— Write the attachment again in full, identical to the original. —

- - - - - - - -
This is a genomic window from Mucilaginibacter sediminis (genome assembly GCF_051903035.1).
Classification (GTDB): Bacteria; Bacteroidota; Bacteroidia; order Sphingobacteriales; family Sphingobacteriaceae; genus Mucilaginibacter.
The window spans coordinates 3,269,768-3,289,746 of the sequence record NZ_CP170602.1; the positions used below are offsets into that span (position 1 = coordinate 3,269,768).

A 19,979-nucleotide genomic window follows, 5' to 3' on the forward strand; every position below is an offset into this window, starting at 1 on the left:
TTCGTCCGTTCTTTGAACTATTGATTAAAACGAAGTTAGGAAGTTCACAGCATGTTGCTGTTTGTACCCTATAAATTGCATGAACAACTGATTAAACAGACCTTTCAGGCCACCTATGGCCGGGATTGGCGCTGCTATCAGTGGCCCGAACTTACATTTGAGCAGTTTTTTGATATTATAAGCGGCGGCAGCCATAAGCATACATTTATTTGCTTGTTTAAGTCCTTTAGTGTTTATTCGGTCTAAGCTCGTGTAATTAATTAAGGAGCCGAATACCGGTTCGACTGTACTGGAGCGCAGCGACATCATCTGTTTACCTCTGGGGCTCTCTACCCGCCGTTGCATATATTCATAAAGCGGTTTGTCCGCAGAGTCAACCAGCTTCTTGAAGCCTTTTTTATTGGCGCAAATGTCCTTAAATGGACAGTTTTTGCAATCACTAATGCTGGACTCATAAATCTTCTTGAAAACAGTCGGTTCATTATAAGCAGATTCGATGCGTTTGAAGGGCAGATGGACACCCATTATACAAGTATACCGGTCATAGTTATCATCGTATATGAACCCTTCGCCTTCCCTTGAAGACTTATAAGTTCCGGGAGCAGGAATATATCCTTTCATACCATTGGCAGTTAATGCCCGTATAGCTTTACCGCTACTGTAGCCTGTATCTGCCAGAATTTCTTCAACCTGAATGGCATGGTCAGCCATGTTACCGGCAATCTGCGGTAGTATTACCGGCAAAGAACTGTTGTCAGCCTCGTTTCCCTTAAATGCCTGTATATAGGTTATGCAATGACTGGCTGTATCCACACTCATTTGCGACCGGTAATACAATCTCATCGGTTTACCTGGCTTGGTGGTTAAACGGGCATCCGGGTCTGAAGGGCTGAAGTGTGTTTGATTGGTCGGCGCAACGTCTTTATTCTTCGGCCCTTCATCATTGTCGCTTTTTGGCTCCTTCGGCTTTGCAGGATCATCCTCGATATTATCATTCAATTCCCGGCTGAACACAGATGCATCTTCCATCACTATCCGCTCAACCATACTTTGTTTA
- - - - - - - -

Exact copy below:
This is a genomic window from Mucilaginibacter sediminis (genome assembly GCF_051903035.1).
Classification (GTDB): Bacteria; Bacteroidota; Bacteroidia; order Sphingobacteriales; family Sphingobacteriaceae; genus Mucilaginibacter.
The window spans coordinates 3,269,768-3,289,746 of the sequence record NZ_CP170602.1; the positions used below are offsets into that span (position 1 = coordinate 3,269,768).

A 19,979-nucleotide genomic window follows, 5' to 3' on the forward strand; every position below is an offset into this window, starting at 1 on the left:
TTCGTCCGTTCTTTGAACTATTGATTAAAACGAAGTTAGGAAGTTCACAGCATGTTGCTGTTTGTACCCTATAAATTGCATGAACAACTGATTAAACAGACCTTTCAGGCCACCTATGGCCGGGATTGGCGCTGCTATCAGTGGCCCGAACTTACATTTGAGCAGTTTTTTGATATTATAAGCGGCGGCAGCCATAAGCATACATTTATTTGCTTGTTTAAGTCCTTTAGTGTTTATTCGGTCTAAGCTCGTGTAATTAATTAAGGAGCCGAATACCGGTTCGACTGTACTGGAGCGCAGCGACATCATCTGTTTACCTCTGGGGCTCTCTACCCGCCGTTGCATATATTCATAAAGCGGTTTGTCCGCAGAGTCAACCAGCTTCTTGAAGCCTTTTTTATTGGCGCAAATGTCCTTAAATGGACAGTTTTTGCAATCACTAATGCTGGACTCATAAATCTTCTTGAAAACAGTCGGTTCATTATAAGCAGATTCGATGCGTTTGAAGGGCAGATGGACACCCATTATACAAGTATACCGGTCATAGTTATCATCGTATATGAACCCTTCGCCTTCCCTTGAAGACTTATAAGTTCCGGGAGCAGGAATATATCCTTTCATACCATTGGCAGTTAATGCCCGTATAGCTTTACCGCTACTGTAGCCTGTATCTGCCAGAATTTCTTCAACCTGAATGGCATGGTCAGCCATGTTACCGGCAATCTGCGGTAGTATTACCGGCAAAGAACTGTTGTCAGCCTCGTTTCCCTTAAATGCCTGTATATAGGTTATGCAATGACTGGCTGTATCCACACTCATTTGCGACCGGTAATACAATCTCATCGGTTTACCTGGCTTGGTGGTTAAACGGGCATCCGGGTCTGAAGGGCTGAAGTGTGTTTGATTGGTCGGCGCAACGTCTTTATTCTTCGGCCCTTCATCATTGTCGCTTTTTGGCTCCTTCGGCTTTGCAGGATCATCCTCGATATTATCATTCAATTCCCGGCTGAACACAGATGCATCTTCCATCACTATCCGCTCAACCATACTTTGTTTA